At this week's flower making group there was much mention of an evening get together for our commune and another local commune. When I asked what sort of an evening they said it was a lunch, with much delight taken in that I would understand their English word.
Ummmmmm sorry but lunch is always at lunch time. Didn't really get to the bottom of what they meant because they all got diverted to brunch and other meals.
Lunch was last night. We found the salle des fetes which was the only place lit up with cars outside and also a coach. Out of the coach came a few ladies in long (mostly black) dresses with white lace bonnets and shawls. We all cram into the village hall type room where some of the coach load are setting up with accordians and sort of wind up cross between a guitar and a keyboard - maybe hurdy gurdy??
Plastic cups of a fierce aperatif are offered. Him Outdoors looks hopefully at the bottles of red wine on the table looking for some assistance with his smiling and nodding but that is definitely for later. Some tiny squares of nibbles handed round. Everyone that we recognised seemed delighted that we had come which was lovely. Maurice (the boss of the flower tying on) made a point of telling Him Outdoors what a good flower maker I was - bless him. Surprisingly only two or three of the flower makers were there.
Then on to the buffet (or lunch, since buffet is french for sideboard?) couscous, cold roast pork, pate, bread, a sort of quiche mixture cooked as a loaf, several deserts and at last the red wine. Much talk getting louder and louder. General shedding of layers as the room begins to warm up with the bodies.
Then the musicians start, one of the ladies starts to sing and walk around flirting with the men. While she is singing, the dancers are arranging themselves. Half a dozen middle aged women and one tiny dapper man and one much larger man in huge wooden clogs who for some reason had a bandage wrapped round his middle outside his shirt but under his braces?? Some of the music was familiar to us from other events and some of the dancing but lots of complicated footwork, weaving in and out and spinning.
After a few dances we were invited to join in and lots of the younger ladies got up and danced in pairs. 'Strictly' eat your heart out. The best dancers were a couple that looked as if they should be part of a little house where the man and woman come out of the door depending upon the weather. Tiny, neat dark clothes, perfectly synchronised, obviously danced together for years and were thoroughly enjoying their skills.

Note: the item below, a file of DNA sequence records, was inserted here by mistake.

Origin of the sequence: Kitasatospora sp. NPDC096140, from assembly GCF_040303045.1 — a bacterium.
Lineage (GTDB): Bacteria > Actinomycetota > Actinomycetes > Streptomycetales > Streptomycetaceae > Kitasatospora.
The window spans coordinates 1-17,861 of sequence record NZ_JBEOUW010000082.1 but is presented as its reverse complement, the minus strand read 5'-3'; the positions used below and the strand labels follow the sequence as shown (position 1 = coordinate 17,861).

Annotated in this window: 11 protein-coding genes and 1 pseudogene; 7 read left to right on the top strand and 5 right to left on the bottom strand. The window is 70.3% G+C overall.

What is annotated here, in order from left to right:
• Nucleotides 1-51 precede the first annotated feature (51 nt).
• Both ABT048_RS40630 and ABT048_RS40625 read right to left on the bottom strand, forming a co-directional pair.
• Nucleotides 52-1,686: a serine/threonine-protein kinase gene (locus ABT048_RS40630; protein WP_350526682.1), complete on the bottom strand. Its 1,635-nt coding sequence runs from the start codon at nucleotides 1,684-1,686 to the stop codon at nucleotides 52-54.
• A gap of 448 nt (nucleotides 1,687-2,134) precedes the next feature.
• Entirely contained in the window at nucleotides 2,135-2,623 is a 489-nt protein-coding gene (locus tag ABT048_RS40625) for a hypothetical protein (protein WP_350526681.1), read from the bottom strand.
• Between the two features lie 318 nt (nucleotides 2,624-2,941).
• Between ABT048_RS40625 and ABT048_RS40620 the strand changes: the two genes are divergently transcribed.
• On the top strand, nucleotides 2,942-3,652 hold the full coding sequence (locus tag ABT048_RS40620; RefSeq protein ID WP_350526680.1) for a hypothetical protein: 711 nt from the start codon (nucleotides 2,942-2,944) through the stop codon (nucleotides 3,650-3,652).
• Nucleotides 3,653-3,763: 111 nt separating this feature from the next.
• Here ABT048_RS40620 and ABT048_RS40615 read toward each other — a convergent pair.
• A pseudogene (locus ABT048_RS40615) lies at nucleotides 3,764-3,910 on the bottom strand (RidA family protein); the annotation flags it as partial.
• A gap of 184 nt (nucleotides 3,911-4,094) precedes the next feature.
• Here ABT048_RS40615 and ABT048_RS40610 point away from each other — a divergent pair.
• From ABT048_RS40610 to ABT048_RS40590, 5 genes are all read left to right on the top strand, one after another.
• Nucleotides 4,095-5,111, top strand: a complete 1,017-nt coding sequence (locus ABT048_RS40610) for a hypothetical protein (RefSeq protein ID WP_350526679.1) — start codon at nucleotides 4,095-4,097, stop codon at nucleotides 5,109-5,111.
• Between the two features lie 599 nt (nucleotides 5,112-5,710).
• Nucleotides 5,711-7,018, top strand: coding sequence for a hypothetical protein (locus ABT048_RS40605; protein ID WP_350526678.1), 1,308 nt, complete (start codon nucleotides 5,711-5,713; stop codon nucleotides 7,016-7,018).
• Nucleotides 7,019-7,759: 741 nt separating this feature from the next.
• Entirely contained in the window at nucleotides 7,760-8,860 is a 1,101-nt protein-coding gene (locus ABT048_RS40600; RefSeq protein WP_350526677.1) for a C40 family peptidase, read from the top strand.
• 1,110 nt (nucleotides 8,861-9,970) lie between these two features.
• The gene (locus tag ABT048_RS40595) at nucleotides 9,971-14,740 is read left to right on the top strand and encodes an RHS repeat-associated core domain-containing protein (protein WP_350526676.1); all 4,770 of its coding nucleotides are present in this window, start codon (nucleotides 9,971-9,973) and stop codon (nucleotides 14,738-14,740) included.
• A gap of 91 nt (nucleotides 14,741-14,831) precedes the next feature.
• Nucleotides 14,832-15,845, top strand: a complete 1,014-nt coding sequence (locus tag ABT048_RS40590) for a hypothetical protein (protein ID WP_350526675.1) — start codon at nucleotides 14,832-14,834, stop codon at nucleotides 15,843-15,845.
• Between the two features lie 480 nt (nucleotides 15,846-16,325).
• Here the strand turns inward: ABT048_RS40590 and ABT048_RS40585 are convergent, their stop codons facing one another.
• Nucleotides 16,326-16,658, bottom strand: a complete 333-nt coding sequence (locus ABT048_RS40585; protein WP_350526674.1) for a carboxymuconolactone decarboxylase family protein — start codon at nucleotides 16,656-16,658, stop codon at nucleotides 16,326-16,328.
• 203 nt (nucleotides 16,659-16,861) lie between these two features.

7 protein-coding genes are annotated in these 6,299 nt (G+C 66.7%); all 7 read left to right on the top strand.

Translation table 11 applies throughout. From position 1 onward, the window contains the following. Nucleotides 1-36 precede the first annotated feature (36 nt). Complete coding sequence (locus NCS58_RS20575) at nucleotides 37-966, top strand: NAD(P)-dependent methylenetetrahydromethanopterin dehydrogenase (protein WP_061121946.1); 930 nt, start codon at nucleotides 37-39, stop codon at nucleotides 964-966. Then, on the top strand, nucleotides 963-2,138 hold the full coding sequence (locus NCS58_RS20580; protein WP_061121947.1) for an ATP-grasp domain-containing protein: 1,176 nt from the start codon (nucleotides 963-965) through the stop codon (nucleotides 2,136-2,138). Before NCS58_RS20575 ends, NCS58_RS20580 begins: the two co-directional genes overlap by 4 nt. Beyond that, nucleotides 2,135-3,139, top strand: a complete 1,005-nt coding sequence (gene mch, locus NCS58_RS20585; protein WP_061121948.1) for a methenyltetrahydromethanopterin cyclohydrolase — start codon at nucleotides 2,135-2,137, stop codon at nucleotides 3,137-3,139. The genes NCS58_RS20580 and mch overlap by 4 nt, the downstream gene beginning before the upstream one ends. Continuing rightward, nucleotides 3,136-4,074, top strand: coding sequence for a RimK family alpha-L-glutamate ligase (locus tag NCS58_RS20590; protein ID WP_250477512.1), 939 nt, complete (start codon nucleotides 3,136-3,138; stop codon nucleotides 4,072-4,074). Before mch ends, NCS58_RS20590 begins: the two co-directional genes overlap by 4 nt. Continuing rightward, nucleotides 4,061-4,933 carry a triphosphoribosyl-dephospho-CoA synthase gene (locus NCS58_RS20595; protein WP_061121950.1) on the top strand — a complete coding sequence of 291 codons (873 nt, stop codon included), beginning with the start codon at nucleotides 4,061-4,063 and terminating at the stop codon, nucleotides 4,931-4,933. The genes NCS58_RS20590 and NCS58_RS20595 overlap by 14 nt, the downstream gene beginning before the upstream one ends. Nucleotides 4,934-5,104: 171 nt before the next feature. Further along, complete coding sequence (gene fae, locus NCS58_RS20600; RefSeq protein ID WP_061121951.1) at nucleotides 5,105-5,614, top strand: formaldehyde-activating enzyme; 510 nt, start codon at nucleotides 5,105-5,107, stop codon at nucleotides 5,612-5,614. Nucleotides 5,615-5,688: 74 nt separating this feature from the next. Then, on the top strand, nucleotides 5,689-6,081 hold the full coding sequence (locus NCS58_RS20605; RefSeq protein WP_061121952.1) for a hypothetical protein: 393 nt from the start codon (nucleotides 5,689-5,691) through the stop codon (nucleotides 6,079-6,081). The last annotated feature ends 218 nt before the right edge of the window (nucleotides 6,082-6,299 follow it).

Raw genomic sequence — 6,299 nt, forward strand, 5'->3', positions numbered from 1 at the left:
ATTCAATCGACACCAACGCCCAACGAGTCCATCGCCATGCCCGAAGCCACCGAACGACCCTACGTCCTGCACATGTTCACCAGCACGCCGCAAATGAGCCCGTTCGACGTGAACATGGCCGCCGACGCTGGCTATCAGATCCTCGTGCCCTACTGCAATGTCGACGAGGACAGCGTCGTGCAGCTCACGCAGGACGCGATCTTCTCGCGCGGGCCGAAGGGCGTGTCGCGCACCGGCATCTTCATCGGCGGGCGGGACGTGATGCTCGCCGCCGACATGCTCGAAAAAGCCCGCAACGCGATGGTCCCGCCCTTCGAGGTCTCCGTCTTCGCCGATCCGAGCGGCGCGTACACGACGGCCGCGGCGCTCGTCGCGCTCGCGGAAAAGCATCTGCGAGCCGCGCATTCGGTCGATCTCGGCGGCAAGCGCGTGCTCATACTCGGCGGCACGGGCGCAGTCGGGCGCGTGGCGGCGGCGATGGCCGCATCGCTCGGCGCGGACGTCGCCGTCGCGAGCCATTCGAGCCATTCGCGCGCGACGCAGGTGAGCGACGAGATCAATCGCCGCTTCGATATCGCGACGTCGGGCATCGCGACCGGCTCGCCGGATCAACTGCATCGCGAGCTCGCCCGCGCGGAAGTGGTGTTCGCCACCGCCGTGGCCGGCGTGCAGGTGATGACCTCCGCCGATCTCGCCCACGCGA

Then they let the audience have a go and we all learnt the sort of line dancing that they do at every one of these sort of things with lots of laughing and jollity and confusion. By this time the dancers were very hot and tired and by general agreement there was a pause. And Maurice was called for. Mau.... rice, Mau.....rice, Mau......rice.
Now Maurice is a dear, rotund smiley man of about 60. With some pretence of hesitation he walks to the front and starts to tell a story much to the delight of the crowd who knew exactly what was coming. The story was something about a young man who leaves his village to go to Paris and goes to a bar and asks ladies to dance and then somehow that I lost completely there is mention of their underwear. Just enough vulgarity to make the elderly ladies giggle and the men laugh out loud. Such delight in the room at his brilliantly told story. We were laughing out loud with no idea what was actually being said.
Very simple. Very affectionate. Lovely.
Monday, 28 March 2011
We have received the result of the judicial decision about the stair case saga. Not enough assessors have been involved yet. So can you please send the court assessor 1,000 euros and he will turn up to make an official assessment of the stairs. We have one month to decide whether we want to do this and then the court assessor has three months to come and so it goes on. Our lovely local man took his copy of the papers this morning and will ask his company - who have already given us 700 euros to pay our solicitor - whether they will cover this. And so it goes on. Doesn't look lie we're going to get a balcony this summer :-)
Several things are churning about in my head at the moment so I'll probably end up writing about the unimportant ones and not confronting what I'm really pondering............ The Killing is a television series we have been watching for 20 one hour episodes. It is a crime thriller - can you tell that from the name?? - and it has been brilliant. Last night was the last two episodes and we still weren't sure 'who dun it' right up until the end. And we have been having 'how do you know.................' and 'why did........' conversations ever since. It is a Danish thriller with subtitles in English. We have got used to watching Scandinavian television thrillers with episodes of Wallender in the original Swedish. The only slight disadvantage with subtitles being that I can't knit at the same time, but that means they have to be worthy of total concentration. And this is. It's rare that you get to the end and want to watch the whole thing again to pick up all the clues that they laid that after weeks of watching you have forgotten. Brilliant stuff.